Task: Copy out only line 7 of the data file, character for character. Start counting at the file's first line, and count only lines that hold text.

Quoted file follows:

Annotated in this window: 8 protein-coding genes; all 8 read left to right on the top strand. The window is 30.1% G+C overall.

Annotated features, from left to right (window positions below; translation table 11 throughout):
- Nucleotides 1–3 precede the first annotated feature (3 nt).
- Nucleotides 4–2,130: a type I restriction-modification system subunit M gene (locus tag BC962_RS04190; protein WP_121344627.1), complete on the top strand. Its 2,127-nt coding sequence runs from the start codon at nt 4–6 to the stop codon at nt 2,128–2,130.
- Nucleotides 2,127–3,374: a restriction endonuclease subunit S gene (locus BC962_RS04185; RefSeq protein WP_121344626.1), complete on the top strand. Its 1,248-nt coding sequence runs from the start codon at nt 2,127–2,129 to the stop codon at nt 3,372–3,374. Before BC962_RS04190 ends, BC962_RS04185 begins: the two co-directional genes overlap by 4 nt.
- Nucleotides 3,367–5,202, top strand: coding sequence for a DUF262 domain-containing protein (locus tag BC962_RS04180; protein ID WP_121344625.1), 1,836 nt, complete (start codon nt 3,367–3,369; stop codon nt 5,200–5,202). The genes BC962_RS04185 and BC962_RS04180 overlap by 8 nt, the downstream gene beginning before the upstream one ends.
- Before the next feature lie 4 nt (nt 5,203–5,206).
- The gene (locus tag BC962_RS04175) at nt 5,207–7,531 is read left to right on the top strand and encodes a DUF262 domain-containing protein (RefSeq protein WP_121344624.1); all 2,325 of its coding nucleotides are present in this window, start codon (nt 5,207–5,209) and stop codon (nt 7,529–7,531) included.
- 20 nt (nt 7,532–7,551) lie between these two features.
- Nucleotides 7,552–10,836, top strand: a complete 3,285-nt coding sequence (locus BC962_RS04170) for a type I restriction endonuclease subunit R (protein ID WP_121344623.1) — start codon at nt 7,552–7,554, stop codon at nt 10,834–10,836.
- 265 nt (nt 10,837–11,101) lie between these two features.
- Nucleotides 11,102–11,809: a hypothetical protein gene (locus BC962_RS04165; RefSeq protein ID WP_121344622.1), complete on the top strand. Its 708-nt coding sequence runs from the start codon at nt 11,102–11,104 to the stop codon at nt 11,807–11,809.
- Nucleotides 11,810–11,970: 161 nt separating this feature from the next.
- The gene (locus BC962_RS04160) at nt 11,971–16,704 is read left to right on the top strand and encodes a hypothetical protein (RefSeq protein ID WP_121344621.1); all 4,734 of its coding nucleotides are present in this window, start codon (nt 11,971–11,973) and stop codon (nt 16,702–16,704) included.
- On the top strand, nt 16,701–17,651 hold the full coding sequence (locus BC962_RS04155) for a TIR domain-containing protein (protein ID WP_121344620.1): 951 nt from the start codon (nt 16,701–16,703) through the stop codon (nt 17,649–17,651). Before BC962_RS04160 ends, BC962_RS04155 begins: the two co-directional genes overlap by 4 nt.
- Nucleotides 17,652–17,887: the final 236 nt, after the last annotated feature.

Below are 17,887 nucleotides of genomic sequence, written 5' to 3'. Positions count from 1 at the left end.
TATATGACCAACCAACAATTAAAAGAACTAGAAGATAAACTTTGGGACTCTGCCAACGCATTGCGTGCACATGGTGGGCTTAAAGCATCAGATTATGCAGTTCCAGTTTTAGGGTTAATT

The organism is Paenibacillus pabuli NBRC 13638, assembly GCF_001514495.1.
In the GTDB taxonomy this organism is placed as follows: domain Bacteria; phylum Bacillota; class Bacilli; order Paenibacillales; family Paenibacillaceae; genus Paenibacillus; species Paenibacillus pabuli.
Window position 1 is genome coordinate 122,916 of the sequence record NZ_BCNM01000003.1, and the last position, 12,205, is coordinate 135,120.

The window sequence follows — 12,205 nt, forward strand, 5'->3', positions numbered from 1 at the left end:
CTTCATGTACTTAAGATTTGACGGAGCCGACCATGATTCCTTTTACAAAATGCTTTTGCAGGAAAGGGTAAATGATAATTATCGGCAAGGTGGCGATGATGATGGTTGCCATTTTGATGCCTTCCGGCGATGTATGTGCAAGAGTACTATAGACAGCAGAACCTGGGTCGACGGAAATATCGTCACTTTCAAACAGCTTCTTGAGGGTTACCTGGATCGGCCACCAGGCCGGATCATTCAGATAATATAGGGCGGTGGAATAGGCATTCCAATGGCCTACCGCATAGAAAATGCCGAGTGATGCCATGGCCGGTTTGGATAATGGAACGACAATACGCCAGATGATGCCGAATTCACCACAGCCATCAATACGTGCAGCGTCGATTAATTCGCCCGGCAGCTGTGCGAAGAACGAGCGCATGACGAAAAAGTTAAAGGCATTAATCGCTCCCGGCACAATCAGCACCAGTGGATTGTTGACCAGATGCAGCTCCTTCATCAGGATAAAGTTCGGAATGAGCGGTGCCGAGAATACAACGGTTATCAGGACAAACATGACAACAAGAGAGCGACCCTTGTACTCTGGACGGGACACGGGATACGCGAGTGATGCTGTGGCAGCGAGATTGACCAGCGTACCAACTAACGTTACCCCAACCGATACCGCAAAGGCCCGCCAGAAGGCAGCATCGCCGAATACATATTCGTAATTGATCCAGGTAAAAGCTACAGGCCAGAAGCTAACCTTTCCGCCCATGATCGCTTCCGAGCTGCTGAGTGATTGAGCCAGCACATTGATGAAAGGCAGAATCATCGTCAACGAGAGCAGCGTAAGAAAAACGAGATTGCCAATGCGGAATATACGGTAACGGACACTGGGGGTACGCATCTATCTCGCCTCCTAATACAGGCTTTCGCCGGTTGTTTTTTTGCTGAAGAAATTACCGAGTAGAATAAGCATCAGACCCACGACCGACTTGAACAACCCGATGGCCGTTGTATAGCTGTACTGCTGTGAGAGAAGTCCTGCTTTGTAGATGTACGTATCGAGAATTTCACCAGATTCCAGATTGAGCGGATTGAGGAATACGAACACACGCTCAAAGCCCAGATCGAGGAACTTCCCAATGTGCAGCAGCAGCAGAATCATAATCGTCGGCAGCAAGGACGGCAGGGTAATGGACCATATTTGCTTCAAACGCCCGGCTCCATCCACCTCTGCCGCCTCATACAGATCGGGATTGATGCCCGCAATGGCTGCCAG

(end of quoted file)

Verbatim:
- Before the next feature lie 4 nt (nt 5,203–5,206).